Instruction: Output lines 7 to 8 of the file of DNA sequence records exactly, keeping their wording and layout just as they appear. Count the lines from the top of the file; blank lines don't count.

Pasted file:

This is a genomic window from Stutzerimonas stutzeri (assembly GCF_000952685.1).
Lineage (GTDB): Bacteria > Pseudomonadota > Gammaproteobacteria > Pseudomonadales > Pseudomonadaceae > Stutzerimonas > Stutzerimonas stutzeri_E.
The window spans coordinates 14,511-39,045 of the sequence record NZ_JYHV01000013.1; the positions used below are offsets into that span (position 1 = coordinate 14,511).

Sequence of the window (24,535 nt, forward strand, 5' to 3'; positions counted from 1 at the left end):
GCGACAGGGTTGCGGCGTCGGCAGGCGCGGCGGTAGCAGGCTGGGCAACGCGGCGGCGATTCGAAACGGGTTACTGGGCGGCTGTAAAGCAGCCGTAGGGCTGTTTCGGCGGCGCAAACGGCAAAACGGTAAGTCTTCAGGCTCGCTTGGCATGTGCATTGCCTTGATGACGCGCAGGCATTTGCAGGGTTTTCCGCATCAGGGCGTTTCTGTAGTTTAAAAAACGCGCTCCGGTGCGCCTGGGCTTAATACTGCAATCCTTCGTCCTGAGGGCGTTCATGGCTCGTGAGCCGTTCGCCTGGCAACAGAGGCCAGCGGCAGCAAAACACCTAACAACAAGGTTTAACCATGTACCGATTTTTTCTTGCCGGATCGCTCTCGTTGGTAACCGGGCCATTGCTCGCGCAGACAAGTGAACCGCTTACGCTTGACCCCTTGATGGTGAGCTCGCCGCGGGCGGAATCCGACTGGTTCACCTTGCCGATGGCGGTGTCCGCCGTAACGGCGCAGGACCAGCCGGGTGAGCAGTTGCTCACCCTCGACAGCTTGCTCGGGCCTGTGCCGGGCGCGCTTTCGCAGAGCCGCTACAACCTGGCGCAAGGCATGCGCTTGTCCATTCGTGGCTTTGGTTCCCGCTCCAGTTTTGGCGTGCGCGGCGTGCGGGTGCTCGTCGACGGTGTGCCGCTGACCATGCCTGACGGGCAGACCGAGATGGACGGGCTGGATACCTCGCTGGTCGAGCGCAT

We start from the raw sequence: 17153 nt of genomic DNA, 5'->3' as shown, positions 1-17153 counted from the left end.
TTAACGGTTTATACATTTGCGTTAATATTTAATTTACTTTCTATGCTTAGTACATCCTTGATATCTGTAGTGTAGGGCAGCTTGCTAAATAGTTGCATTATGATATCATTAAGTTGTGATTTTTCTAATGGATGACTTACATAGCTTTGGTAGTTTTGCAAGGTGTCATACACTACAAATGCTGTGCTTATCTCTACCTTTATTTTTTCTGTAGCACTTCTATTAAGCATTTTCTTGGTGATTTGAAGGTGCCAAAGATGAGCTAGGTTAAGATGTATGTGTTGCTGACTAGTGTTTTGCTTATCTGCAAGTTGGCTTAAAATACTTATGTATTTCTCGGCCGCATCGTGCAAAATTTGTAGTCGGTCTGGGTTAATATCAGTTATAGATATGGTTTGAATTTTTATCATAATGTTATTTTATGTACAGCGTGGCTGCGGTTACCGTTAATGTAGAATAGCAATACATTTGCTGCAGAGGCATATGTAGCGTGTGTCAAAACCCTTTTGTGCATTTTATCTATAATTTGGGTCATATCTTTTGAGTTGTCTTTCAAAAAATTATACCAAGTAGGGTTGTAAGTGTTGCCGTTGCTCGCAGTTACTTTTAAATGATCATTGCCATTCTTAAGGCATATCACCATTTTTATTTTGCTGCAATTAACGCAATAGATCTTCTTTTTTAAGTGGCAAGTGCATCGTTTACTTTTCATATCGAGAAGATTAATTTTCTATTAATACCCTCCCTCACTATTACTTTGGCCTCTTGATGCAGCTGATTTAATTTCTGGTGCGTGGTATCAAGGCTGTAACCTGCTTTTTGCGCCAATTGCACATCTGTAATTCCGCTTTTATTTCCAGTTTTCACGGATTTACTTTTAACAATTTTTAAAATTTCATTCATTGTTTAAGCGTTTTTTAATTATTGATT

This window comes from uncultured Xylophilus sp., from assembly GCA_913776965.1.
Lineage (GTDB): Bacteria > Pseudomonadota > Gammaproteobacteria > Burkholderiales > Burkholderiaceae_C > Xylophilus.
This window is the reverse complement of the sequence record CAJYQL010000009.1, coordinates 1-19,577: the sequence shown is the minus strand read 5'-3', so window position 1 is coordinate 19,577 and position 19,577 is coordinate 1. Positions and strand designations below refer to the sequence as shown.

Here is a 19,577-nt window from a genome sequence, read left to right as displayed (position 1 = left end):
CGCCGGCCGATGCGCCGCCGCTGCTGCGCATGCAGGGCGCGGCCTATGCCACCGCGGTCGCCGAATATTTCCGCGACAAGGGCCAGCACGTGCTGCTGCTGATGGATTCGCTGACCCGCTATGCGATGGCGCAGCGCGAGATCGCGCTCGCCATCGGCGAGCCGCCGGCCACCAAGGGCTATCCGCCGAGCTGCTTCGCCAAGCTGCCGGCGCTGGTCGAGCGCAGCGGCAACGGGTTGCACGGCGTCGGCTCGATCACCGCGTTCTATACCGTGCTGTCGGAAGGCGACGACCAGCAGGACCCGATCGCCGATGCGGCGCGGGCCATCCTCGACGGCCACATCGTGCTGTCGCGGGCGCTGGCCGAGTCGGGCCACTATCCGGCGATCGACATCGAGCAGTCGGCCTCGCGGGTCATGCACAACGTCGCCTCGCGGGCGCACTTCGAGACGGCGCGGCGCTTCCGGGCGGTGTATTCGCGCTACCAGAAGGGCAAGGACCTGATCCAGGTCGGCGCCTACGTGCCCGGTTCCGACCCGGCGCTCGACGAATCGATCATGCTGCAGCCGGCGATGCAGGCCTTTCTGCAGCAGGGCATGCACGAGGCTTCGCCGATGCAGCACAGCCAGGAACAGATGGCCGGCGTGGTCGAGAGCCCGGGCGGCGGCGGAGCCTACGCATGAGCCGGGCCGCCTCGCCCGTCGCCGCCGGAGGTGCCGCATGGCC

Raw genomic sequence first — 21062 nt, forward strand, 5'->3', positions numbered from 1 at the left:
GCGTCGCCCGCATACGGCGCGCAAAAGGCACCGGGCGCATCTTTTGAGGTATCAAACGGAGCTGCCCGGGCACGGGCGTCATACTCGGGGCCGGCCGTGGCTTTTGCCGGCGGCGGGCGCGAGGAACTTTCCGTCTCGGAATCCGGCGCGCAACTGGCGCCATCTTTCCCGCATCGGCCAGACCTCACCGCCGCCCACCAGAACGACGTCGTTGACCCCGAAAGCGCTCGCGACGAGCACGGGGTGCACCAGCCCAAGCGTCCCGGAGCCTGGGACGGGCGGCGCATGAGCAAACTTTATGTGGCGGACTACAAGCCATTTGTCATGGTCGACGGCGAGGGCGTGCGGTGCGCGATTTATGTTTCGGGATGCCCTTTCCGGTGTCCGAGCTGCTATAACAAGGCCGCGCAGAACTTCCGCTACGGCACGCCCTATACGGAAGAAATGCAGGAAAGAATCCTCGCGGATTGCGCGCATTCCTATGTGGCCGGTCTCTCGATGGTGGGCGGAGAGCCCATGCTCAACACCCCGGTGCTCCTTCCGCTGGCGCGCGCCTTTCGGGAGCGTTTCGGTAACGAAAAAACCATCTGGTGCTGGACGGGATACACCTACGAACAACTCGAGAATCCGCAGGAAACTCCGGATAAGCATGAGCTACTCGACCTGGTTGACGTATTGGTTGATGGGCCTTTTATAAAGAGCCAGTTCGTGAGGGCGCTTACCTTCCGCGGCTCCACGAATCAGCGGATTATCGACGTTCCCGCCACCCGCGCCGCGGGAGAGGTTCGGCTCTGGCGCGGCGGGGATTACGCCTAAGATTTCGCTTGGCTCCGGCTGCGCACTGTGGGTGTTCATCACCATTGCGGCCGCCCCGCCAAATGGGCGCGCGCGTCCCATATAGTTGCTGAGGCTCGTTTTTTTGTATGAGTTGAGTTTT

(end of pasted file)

TTAACGGTTTATACATTTGCGTTAATATTTAATTTACTTTCTATGCTTAGTACATCCTTGATATCTGTAGTGTAGGGCAGCTTGCTAAATAGTTGCATTATGATATCATTAAGTTGTGATTTTTCTAATGGATGACTTACATAGCTTTGGTAGTTTTGCAAGGTGTCATACACTACAAATGCTGTGCTTATCTCTACCTTTATTTTTTCTGTAGCACTTCTATTAAGCATTTTCTTGGTGATTTGAAGGTGCCAAAGATGAGCTAGGTTAAGATGTATGTGTTGCTGACTAGTGTTTTGCTTATCTGCAAGTTGGCTTAAAATACTTATGTATTTCTCGGCCGCATCGTGCAAAATTTGTAGTCGGTCTGGGTTAATATCAGTTATAGATATGGTTTGAATTTTTATCATAATGTTATTTTATGTACAGCGTGGCTGCGGTTACCGTTAATGTAGAATAGCAATACATTTGCTGCAGAGGCATATGTAGCGTGTGTCAAAACCCTTTTGTGCATTTTATCTATAATTTGGGTCATATCTTTTGAGTTGTCTTTCAAAAAATTATACCAAGTAGGGTTGTAAGTGTTGCCGTTGCTCGCAGTTACTTTTAAATGATCATTGCCATTCTTAAGGCATATCACCATTTTTATTTTGCTGCAATTAACGCAATAGATCTTCTTTTTTAAGTGGCAAGTGCATCGTTTACTTTTCATATCGAGAAGATTAATTTTCTATTAATACCCTCCCTCACTATTACTTTGGCCTCTTGATGCAGCTGATTTAATTTCTGGTGCGTGGTATCAAGGCTGTAACCTGCTTTTTGCGCCAATTGCACATCTGTAATTCCGCTTTTATTTCCAGTTTTCACGGATTTACTTTTAACAATTTTTAAAATTTCATTCATTGTTTAAGCGTTTTTTAATTATTGATT

This window comes from uncultured Xylophilus sp., from assembly GCA_913776965.1.